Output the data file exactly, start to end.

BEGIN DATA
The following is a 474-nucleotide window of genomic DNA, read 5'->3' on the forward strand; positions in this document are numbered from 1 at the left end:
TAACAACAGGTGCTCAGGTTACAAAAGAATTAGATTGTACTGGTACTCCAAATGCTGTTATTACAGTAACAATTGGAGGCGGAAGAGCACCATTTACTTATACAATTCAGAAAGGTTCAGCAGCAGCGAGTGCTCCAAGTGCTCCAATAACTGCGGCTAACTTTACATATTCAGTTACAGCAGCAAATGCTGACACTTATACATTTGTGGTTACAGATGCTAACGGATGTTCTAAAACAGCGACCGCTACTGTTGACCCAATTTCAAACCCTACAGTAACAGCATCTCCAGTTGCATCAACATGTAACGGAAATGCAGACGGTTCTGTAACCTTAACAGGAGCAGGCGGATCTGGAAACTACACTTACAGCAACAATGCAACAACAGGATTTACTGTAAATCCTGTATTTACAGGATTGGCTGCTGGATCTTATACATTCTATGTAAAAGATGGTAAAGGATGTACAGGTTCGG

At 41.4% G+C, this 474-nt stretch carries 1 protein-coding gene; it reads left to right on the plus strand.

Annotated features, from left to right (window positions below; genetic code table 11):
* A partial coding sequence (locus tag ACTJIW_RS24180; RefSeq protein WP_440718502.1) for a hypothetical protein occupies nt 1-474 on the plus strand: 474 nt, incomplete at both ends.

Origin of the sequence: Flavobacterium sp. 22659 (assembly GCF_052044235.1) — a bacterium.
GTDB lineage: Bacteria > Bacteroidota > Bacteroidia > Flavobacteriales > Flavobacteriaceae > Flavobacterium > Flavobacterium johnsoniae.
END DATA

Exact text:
The following is a 474-nucleotide window of genomic DNA, read 5'->3' on the forward strand; positions in this document are numbered from 1 at the left end:
TAACAACAGGTGCTCAGGTTACAAAAGAATTAGATTGTACTGGTACTCCAAATGCTGTTATTACAGTAACAATTGGAGGCGGAAGAGCACCATTTACTTATACAATTCAGAAAGGTTCAGCAGCAGCGAGTGCTCCAAGTGCTCCAATAACTGCGGCTAACTTTACATATTCAGTTACAGCAGCAAATGCTGACACTTATACATTTGTGGTTACAGATGCTAACGGATGTTCTAAAACAGCGACCGCTACTGTTGACCCAATTTCAAACCCTACAGTAACAGCATCTCCAGTTGCATCAACATGTAACGGAAATGCAGACGGTTCTGTAACCTTAACAGGAGCAGGCGGATCTGGAAACTACACTTACAGCAACAATGCAACAACAGGATTTACTGTAAATCCTGTATTTACAGGATTGGCTGCTGGATCTTATACATTCTATGTAAAAGATGGTAAAGGATGTACAGGTTCGG

At 41.4% G+C, this 474-nt stretch carries 1 protein-coding gene; it reads left to right on the plus strand.

Annotated features, from left to right (window positions below; genetic code table 11):
* A partial coding sequence (locus tag ACTJIW_RS24180; RefSeq protein WP_440718502.1) for a hypothetical protein occupies nt 1-474 on the plus strand: 474 nt, incomplete at both ends.

Origin of the sequence: Flavobacterium sp. 22659 (assembly GCF_052044235.1) — a bacterium.
GTDB lineage: Bacteria > Bacteroidota > Bacteroidia > Flavobacteriales > Flavobacteriaceae > Flavobacterium > Flavobacterium johnsoniae.